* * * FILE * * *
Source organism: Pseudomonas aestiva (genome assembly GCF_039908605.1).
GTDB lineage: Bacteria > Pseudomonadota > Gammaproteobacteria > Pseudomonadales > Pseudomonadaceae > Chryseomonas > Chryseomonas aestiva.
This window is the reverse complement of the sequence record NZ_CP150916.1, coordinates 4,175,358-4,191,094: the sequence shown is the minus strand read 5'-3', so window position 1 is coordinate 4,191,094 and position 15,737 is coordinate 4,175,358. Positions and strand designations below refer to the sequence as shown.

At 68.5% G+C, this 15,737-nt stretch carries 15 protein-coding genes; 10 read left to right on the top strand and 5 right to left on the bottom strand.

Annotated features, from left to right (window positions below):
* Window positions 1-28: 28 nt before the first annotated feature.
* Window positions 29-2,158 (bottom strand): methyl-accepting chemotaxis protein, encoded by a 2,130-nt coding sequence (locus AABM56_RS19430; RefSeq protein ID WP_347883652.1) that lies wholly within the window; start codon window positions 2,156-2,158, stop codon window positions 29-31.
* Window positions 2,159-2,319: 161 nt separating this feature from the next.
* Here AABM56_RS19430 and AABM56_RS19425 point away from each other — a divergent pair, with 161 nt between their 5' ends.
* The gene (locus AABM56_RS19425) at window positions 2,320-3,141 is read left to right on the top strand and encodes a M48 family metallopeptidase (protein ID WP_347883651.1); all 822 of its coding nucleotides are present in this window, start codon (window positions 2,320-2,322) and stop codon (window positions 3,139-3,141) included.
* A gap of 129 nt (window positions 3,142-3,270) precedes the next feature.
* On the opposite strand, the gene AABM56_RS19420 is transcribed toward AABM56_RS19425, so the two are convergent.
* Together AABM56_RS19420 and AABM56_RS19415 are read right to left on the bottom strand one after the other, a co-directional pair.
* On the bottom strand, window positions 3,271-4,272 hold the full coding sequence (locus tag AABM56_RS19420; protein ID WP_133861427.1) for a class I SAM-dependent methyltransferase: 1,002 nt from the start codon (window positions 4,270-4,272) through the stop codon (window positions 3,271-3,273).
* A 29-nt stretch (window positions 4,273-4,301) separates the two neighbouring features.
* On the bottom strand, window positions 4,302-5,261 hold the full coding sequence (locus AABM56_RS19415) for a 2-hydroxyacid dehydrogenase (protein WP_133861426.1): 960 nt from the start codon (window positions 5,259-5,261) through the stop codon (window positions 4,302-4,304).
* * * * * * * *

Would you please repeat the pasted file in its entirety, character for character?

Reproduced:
Source organism: Pseudomonas aestiva (genome assembly GCF_039908605.1).
GTDB lineage: Bacteria > Pseudomonadota > Gammaproteobacteria > Pseudomonadales > Pseudomonadaceae > Chryseomonas > Chryseomonas aestiva.
This window is the reverse complement of the sequence record NZ_CP150916.1, coordinates 4,175,358-4,191,094: the sequence shown is the minus strand read 5'-3', so window position 1 is coordinate 4,191,094 and position 15,737 is coordinate 4,175,358. Positions and strand designations below refer to the sequence as shown.

At 68.5% G+C, this 15,737-nt stretch carries 15 protein-coding genes; 10 read left to right on the top strand and 5 right to left on the bottom strand.

Annotated features, from left to right (window positions below):
* Window positions 1-28: 28 nt before the first annotated feature.
* Window positions 29-2,158 (bottom strand): methyl-accepting chemotaxis protein, encoded by a 2,130-nt coding sequence (locus AABM56_RS19430; RefSeq protein ID WP_347883652.1) that lies wholly within the window; start codon window positions 2,156-2,158, stop codon window positions 29-31.
* Window positions 2,159-2,319: 161 nt separating this feature from the next.
* Here AABM56_RS19430 and AABM56_RS19425 point away from each other — a divergent pair, with 161 nt between their 5' ends.
* The gene (locus AABM56_RS19425) at window positions 2,320-3,141 is read left to right on the top strand and encodes a M48 family metallopeptidase (protein ID WP_347883651.1); all 822 of its coding nucleotides are present in this window, start codon (window positions 2,320-2,322) and stop codon (window positions 3,139-3,141) included.
* A gap of 129 nt (window positions 3,142-3,270) precedes the next feature.
* On the opposite strand, the gene AABM56_RS19420 is transcribed toward AABM56_RS19425, so the two are convergent.
* Together AABM56_RS19420 and AABM56_RS19415 are read right to left on the bottom strand one after the other, a co-directional pair.
* On the bottom strand, window positions 3,271-4,272 hold the full coding sequence (locus tag AABM56_RS19420; protein ID WP_133861427.1) for a class I SAM-dependent methyltransferase: 1,002 nt from the start codon (window positions 4,270-4,272) through the stop codon (window positions 3,271-3,273).
* A 29-nt stretch (window positions 4,273-4,301) separates the two neighbouring features.
* On the bottom strand, window positions 4,302-5,261 hold the full coding sequence (locus AABM56_RS19415) for a 2-hydroxyacid dehydrogenase (protein WP_133861426.1): 960 nt from the start codon (window positions 5,259-5,261) through the stop codon (window positions 4,302-4,304).